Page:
Deputy Foreign Minister Sergey Ryabkov, who led a sizeable Russian delegation comprising senior officials from all relevant departments, said that US representatives arrived in Geneva with their minds made up, with a position that was both "uncompromising and lacking in specifics."

Comment: And now the foregone conclusion:
The US will begin its withdrawal from the Intermediate-Range Nuclear Forces Treaty with Russia on February 1, Under Secretary of State for Arms Control Andrea Thompson has said.
...
In an interview published on Wednesday, Russian President Vladimir Putin said that Russia "has no interest in a new arms race" with the US, but warned the Trump administration against withdrawing from the treaty, saying "such a course will have the gravest consequences."

Trump first threatened to pull out of the landmark agreement last October, telling reporters "we'll have to develop those weapons." Reacting to Trump's announcement, Gorbachev issued a similar warning to Putin, calling Trump's planned withdrawal a "dire threat to peace."



Star of David

New IDF chief pledges to make army 'deadly, efficient'

kochavi assad
© WIKIMEDIA COMMONS & SANA/HANDOUT VIA REUTERS
Aviv Kochavi (L) and Bashar Assad (R).
The former Army intelligence chief earlier made headlines for his proposal to assassinate Syrian President Bashar al-Assad.

Israeli Prime Minister Benjamin Netanyahu appointed Lt. Gen. Aviv Kochavi as the new military chief of staff Tuesday, according to a report by Haaretz. Kochavi replaced Gadi Eisenkot, who recently made headlines by admitting that Tel Aviv had supplied weapons to terrorists in Syria.

"I take this job upon myself in sacred reverence; I take it as an honour," Kochavi said during the ceremony, attended both by Netanyahu and Eisenkot.

"Now, as it is my turn, and I have received the responsibility of leading the army, I commit to dedicating all my energy, with a critical and demanding approach, to strengthening our defensive wall, to training for present and future threats - which focuses upon strengthening our attack capabilities towards our enemies and presenting an army that is deadly, efficient and modern, that preserves its mission and its uniqueness," he added.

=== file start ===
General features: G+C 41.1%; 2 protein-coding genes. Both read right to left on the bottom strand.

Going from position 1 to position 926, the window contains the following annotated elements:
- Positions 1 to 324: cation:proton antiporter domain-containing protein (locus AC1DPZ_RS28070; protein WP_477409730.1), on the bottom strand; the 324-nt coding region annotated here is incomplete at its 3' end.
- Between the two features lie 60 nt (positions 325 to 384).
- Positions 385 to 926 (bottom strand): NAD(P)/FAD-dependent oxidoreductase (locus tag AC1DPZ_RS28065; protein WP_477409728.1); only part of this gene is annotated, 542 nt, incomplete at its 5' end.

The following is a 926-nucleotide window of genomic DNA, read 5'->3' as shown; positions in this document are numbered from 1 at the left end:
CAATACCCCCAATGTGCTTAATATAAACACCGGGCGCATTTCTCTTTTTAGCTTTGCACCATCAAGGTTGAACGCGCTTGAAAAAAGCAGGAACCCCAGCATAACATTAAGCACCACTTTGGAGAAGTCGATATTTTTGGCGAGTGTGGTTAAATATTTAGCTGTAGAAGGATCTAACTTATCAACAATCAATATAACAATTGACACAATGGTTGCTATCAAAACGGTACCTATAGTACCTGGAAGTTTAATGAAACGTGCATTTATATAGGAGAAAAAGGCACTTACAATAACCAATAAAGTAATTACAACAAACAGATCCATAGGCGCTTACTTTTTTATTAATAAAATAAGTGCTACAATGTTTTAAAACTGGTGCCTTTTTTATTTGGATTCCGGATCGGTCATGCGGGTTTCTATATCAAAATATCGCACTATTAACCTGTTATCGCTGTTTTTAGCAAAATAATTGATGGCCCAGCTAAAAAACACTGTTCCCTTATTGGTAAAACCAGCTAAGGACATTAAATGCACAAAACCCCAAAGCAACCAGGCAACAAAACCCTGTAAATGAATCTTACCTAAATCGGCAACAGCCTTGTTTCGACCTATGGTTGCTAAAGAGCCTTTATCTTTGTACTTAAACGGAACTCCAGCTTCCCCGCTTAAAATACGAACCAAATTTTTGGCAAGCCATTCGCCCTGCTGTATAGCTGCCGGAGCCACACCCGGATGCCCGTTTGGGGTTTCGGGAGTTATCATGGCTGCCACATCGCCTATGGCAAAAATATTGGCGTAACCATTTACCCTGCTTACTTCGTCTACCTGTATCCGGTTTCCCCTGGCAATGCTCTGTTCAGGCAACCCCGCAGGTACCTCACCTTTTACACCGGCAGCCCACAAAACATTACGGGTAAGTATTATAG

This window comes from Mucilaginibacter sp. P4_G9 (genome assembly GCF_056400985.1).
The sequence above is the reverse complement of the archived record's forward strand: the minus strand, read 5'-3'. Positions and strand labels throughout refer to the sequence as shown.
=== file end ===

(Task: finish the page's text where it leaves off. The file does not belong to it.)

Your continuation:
​While Kochavi's speech could be perceived as humble, Netanyahu, who promoted Kochavi to chief of staff, then spoke with his trademark, much more aggressive tone.

Bullseye

Trump's shutdown trap?

trump
Has President Trump suckered Democrats and the Deep State into a trap that will enable a radical downsizing of the federal bureaucracy? In only five more days of the already "longest government shutdown in history" (25 days and counting, as of today), a heretofore obscure threshold will be reached, enabling permanent layoffs of bureaucrats furloughed 30 days or more.

Attention

Federal court orders discovery on Clinton email, Benghazi scandal: Obama/Clinton officials to be deposed under oath

hillaryclinton email server
© Keven Siers/Charlotte Observer
Judicial Watch announced today that United States District Judge Royce C. Lamberth ruled that discovery can begin in Hillary Clinton's email scandal. Obama administration senior State Department officials, lawyers, and Clinton aides will now be deposed under oath. Senior officials - including Susan Rice, Ben Rhodes, Jacob Sullivan, and FBI official E.W. Priestap - will now have to answer Judicial Watch's written questions under oath. The court rejected the DOJ and State Department's objections to Judicial Watch's court-ordered discovery plan. (The court, in ordering a discovery plan last month, ruled that the Clinton email system was "one of the gravest modern offenses to government transparency.")

Judicial Watch's discovery will seek answers to:
  • Whether Clinton intentionally attempted to evade the Freedom of Information Act (FOIA) by using a non-government email system;
  • whether the State Department's efforts to settle this case beginning in late 2014 amounted to bad faith; and
  • whether the State Department adequately searched for records responsive to Judicial Watch's FOIA request.
Discovery is scheduled to be completed within 120 days. The court will hold a post-discovery hearing to determine if Judicial Watch may also depose additional witnesses, including Clinton and her former Chief of Staff Cheryl Mills.

Comment: See also: